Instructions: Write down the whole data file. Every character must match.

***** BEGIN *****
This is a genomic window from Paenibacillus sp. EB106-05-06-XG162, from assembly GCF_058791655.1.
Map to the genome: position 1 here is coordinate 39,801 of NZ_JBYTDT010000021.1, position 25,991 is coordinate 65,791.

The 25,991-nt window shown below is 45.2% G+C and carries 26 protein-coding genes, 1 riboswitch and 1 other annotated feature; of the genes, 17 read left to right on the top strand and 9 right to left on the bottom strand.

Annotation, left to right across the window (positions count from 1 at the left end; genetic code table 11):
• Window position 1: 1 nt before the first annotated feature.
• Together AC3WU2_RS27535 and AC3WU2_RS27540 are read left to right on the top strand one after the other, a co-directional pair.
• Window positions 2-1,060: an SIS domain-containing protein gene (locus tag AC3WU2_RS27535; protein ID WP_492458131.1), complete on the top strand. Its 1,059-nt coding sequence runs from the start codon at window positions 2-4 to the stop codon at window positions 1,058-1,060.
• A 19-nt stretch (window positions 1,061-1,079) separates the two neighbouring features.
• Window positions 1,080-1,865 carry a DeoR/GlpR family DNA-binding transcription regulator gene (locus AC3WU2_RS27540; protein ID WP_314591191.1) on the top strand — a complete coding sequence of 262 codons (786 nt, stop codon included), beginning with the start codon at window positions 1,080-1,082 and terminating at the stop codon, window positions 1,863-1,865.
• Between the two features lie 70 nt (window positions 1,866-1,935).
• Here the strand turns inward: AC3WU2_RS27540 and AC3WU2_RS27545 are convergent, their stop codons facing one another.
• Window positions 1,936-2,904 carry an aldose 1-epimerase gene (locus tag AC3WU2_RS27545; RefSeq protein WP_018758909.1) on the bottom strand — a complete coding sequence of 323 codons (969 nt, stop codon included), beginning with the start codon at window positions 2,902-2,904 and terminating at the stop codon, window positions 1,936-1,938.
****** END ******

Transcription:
This is a genomic window from Paenibacillus sp. EB106-05-06-XG162, from assembly GCF_058791655.1.
Map to the genome: position 1 here is coordinate 39,801 of NZ_JBYTDT010000021.1, position 25,991 is coordinate 65,791.

The 25,991-nt window shown below is 45.2% G+C and carries 26 protein-coding genes, 1 riboswitch and 1 other annotated feature; of the genes, 17 read left to right on the top strand and 9 right to left on the bottom strand.

Annotation, left to right across the window (positions count from 1 at the left end; genetic code table 11):
• Window position 1: 1 nt before the first annotated feature.
• Together AC3WU2_RS27535 and AC3WU2_RS27540 are read left to right on the top strand one after the other, a co-directional pair.
• Window positions 2-1,060: an SIS domain-containing protein gene (locus tag AC3WU2_RS27535; protein ID WP_492458131.1), complete on the top strand. Its 1,059-nt coding sequence runs from the start codon at window positions 2-4 to the stop codon at window positions 1,058-1,060.
• A 19-nt stretch (window positions 1,061-1,079) separates the two neighbouring features.
• Window positions 1,080-1,865 carry a DeoR/GlpR family DNA-binding transcription regulator gene (locus AC3WU2_RS27540; protein ID WP_314591191.1) on the top strand — a complete coding sequence of 262 codons (786 nt, stop codon included), beginning with the start codon at window positions 1,080-1,082 and terminating at the stop codon, window positions 1,863-1,865.
• Between the two features lie 70 nt (window positions 1,866-1,935).
• Here the strand turns inward: AC3WU2_RS27540 and AC3WU2_RS27545 are convergent, their stop codons facing one another.
• Window positions 1,936-2,904 carry an aldose 1-epimerase gene (locus tag AC3WU2_RS27545; RefSeq protein WP_018758909.1) on the bottom strand — a complete coding sequence of 323 codons (969 nt, stop codon included), beginning with the start codon at window positions 2,902-2,904 and terminating at the stop codon, window positions 1,936-1,938.